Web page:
5 (Fake) Tips From the 1950s on How to Be a Good Housewife

An article titled 'How to Be a Good Wife' that is supposedly an excerpt from a 1950s magazine (or textbook) is not authentic.

Jon Miltimore | October 23, 2017 | 3,297

An article titled 'How to Be a Good Wife' that is supposedly an excerpt from a 1950s magazine (or textbook) is not authentic.
5 (Fake) Tips From the 1950s on How to Be a Good Housewife

In a restaurant in Cannon Beach, Oregon, one will find on the wall an excerpt from a 1950s-era “high school home economics textbook” that offers readers several tips on how to be a good wife. They consist of the following:

1) Have dinner ready. Plan ahead, even the night before, to have a delicious meal ready--on time. This is a way of letting him know that you have been thinking about him and are concerned about his needs. Most men are hungry when they come home and the prospect of a good meal (especially his favorite dish) is part of the warm welcome needed.

2) Prepare yourself. Take 15 minutes to rest so you’ll be refreshed when he arrives. Touch up your makeup, put a ribbon in your hair and be fresh-looking. He has just been with a lot of work-weary people. Be a little gay and a little more interesting for him. His boring day may need a lift and one of your duties is to provide it.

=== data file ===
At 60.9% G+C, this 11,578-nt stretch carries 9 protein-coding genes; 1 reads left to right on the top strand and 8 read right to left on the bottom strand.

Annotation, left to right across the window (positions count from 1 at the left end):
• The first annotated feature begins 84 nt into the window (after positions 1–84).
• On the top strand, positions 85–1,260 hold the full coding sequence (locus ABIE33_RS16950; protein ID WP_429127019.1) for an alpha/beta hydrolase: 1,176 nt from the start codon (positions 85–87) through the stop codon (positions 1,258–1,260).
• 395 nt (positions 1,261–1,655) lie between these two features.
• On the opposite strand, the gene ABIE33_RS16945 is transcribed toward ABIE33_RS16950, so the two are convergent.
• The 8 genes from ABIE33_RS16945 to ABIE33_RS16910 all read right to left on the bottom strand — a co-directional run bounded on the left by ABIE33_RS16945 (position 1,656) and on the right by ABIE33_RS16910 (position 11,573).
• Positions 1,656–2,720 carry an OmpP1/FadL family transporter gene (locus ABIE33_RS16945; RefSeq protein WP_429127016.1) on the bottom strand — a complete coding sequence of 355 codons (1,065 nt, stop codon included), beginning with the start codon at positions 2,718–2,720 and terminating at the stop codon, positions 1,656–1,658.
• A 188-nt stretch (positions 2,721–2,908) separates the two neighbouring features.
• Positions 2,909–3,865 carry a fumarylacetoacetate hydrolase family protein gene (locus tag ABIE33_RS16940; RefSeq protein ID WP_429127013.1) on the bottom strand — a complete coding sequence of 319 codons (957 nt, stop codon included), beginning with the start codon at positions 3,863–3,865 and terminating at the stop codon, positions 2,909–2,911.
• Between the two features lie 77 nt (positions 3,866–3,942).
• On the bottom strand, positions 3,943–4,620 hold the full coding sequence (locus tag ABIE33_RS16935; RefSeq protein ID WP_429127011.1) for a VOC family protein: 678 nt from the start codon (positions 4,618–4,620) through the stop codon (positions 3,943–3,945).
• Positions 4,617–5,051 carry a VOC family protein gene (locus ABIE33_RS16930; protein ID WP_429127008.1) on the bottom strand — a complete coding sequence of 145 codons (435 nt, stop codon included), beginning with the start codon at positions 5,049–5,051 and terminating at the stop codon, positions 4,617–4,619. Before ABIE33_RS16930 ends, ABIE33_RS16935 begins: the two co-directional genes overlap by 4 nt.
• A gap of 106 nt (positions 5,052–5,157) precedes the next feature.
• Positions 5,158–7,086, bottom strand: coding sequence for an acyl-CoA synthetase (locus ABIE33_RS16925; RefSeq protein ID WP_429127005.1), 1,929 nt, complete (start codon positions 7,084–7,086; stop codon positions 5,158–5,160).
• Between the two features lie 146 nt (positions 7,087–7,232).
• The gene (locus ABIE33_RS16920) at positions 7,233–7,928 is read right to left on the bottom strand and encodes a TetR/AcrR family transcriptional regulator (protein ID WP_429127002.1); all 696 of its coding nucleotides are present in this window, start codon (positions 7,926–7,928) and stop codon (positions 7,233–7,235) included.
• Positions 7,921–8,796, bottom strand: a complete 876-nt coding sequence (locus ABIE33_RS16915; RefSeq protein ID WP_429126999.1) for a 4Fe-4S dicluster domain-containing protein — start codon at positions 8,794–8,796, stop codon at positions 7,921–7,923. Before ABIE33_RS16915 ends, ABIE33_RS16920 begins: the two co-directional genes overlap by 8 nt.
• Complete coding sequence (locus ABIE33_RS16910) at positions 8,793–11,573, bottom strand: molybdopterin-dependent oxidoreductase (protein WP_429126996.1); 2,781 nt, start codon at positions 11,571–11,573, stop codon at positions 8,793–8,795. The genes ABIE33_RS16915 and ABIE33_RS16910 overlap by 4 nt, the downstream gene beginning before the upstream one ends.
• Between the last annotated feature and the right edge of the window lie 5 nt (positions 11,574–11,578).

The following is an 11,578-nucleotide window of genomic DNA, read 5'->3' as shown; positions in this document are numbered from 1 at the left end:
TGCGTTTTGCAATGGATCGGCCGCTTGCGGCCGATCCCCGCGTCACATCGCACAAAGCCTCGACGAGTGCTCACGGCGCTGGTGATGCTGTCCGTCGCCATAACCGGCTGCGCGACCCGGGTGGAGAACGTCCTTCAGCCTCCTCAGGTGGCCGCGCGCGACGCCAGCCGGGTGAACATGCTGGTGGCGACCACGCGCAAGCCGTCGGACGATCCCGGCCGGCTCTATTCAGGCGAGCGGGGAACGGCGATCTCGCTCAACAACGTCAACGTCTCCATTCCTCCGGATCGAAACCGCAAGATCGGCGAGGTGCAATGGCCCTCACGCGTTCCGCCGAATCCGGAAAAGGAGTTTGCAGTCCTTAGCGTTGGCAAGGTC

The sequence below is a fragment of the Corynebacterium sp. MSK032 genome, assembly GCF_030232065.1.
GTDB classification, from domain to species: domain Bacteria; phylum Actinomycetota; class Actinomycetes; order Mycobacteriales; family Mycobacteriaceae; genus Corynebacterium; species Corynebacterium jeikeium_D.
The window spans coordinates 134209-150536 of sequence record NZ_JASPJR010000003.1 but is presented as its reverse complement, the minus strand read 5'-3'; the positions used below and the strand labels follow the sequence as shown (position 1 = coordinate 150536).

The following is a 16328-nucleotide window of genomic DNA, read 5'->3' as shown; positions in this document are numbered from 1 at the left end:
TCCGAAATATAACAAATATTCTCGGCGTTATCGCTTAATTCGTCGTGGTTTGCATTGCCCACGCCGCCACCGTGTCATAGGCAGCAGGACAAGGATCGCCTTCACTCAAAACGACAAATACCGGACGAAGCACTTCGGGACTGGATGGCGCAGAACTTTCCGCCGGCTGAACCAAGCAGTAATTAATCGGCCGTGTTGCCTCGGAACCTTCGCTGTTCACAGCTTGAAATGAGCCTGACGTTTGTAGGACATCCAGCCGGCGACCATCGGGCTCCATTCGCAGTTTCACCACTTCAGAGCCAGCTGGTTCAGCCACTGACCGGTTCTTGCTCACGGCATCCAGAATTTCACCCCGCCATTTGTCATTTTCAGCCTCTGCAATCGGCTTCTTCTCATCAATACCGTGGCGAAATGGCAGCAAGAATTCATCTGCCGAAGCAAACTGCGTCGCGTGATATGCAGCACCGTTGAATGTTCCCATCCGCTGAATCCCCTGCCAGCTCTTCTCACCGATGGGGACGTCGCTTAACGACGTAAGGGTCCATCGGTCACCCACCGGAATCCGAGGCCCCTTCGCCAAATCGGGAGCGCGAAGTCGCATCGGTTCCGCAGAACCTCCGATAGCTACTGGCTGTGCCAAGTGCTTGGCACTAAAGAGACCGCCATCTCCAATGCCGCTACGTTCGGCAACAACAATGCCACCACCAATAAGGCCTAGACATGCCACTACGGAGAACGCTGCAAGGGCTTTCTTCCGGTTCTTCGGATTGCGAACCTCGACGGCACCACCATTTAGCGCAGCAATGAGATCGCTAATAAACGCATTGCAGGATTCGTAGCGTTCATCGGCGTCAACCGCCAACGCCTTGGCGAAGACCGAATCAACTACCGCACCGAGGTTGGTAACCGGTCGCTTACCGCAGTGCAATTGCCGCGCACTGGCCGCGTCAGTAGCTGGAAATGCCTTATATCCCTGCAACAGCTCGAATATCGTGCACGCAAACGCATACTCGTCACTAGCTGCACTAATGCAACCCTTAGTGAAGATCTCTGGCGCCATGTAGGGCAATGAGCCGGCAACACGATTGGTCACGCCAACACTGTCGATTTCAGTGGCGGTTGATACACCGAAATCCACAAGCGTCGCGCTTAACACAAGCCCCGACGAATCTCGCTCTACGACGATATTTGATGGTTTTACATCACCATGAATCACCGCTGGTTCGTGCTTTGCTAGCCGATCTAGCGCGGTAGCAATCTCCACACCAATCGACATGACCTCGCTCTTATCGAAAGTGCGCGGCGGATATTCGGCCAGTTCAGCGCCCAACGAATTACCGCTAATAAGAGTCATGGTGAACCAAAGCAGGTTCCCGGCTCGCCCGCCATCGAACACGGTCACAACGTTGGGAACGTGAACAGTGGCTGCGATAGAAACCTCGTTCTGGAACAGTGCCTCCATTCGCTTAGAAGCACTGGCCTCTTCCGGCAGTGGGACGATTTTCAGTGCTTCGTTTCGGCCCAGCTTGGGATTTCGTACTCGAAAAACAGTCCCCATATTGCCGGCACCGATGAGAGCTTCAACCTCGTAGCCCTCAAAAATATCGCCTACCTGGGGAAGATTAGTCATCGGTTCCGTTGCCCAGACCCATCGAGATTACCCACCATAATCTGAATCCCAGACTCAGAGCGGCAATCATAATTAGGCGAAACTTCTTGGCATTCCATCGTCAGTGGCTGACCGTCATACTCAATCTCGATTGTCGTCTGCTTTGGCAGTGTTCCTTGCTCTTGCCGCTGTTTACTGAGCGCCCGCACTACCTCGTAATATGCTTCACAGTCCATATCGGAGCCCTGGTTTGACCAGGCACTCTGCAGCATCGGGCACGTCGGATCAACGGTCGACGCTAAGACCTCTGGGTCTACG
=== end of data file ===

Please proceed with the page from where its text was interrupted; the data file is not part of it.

3) Clear away the clutter. Make one last trip through the main part of the house just before your husband arrives. Gather up schoolbooks, toys, paper, etc. and then run a dust cloth over the tables. Your husband will feel he has reached a haven of rest and order, and it will give you a lift too.

4) Prepare the children: Take a few minutes to wash the children’s hands and faces (if they are small), comb their hair and, if necessary, change their clothes. Children are little treasures and he would like to see them playing the part.

5) Minimize all noise. At the time of his arrival, eliminate all noise of the washer, dryer or vacuum. Try to encourage the children to be quiet. Be happy to see him. Give him a warm smile and be glad to see him.

Some don’ts: Don’t greet him with complaints and problems. Don’t complain if he’s late home for dinner or even if he stays out all night. Count this as minor compared to what he might have gone through that day. Make him comfortable. Have him lean back in a comfortable chair or have him lie down in the bedroom. Have a cool or warm drink ready for him.